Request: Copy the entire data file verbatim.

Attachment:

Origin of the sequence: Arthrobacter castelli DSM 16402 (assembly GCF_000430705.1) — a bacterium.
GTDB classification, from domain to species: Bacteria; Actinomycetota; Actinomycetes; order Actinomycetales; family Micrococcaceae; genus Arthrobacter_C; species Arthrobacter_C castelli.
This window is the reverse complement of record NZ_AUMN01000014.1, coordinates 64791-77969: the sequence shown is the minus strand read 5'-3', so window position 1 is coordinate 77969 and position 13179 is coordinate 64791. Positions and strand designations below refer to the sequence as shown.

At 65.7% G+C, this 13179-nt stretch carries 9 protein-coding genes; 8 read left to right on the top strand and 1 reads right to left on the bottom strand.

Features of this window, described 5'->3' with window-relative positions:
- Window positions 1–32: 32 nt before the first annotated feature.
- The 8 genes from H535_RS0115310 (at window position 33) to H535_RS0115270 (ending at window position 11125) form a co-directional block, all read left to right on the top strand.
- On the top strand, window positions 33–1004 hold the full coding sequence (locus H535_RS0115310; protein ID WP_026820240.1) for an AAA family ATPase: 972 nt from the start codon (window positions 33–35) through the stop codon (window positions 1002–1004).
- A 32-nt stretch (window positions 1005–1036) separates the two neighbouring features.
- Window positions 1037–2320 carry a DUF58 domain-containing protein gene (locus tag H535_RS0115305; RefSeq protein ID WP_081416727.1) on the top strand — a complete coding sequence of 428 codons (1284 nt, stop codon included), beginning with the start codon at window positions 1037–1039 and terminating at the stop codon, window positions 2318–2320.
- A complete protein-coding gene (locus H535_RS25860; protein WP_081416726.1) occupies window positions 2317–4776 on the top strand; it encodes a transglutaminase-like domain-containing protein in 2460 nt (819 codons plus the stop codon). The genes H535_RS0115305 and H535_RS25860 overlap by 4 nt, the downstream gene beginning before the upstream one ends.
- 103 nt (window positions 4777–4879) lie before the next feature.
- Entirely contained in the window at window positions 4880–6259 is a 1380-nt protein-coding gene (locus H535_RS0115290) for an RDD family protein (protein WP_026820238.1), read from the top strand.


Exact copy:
Origin of the sequence: Arthrobacter castelli DSM 16402 (assembly GCF_000430705.1) — a bacterium.
GTDB classification, from domain to species: Bacteria; Actinomycetota; Actinomycetes; order Actinomycetales; family Micrococcaceae; genus Arthrobacter_C; species Arthrobacter_C castelli.
This window is the reverse complement of record NZ_AUMN01000014.1, coordinates 64791-77969: the sequence shown is the minus strand read 5'-3', so window position 1 is coordinate 77969 and position 13179 is coordinate 64791. Positions and strand designations below refer to the sequence as shown.

At 65.7% G+C, this 13179-nt stretch carries 9 protein-coding genes; 8 read left to right on the top strand and 1 reads right to left on the bottom strand.

Features of this window, described 5'->3' with window-relative positions:
- Window positions 1–32: 32 nt before the first annotated feature.
- The 8 genes from H535_RS0115310 (at window position 33) to H535_RS0115270 (ending at window position 11125) form a co-directional block, all read left to right on the top strand.
- On the top strand, window positions 33–1004 hold the full coding sequence (locus H535_RS0115310; protein ID WP_026820240.1) for an AAA family ATPase: 972 nt from the start codon (window positions 33–35) through the stop codon (window positions 1002–1004).
- A 32-nt stretch (window positions 1005–1036) separates the two neighbouring features.
- Window positions 1037–2320 carry a DUF58 domain-containing protein gene (locus tag H535_RS0115305; RefSeq protein ID WP_081416727.1) on the top strand — a complete coding sequence of 428 codons (1284 nt, stop codon included), beginning with the start codon at window positions 1037–1039 and terminating at the stop codon, window positions 2318–2320.
- A complete protein-coding gene (locus H535_RS25860; protein WP_081416726.1) occupies window positions 2317–4776 on the top strand; it encodes a transglutaminase-like domain-containing protein in 2460 nt (819 codons plus the stop codon). The genes H535_RS0115305 and H535_RS25860 overlap by 4 nt, the downstream gene beginning before the upstream one ends.
- 103 nt (window positions 4777–4879) lie before the next feature.
- Entirely contained in the window at window positions 4880–6259 is a 1380-nt protein-coding gene (locus H535_RS0115290) for an RDD family protein (protein WP_026820238.1), read from the top strand.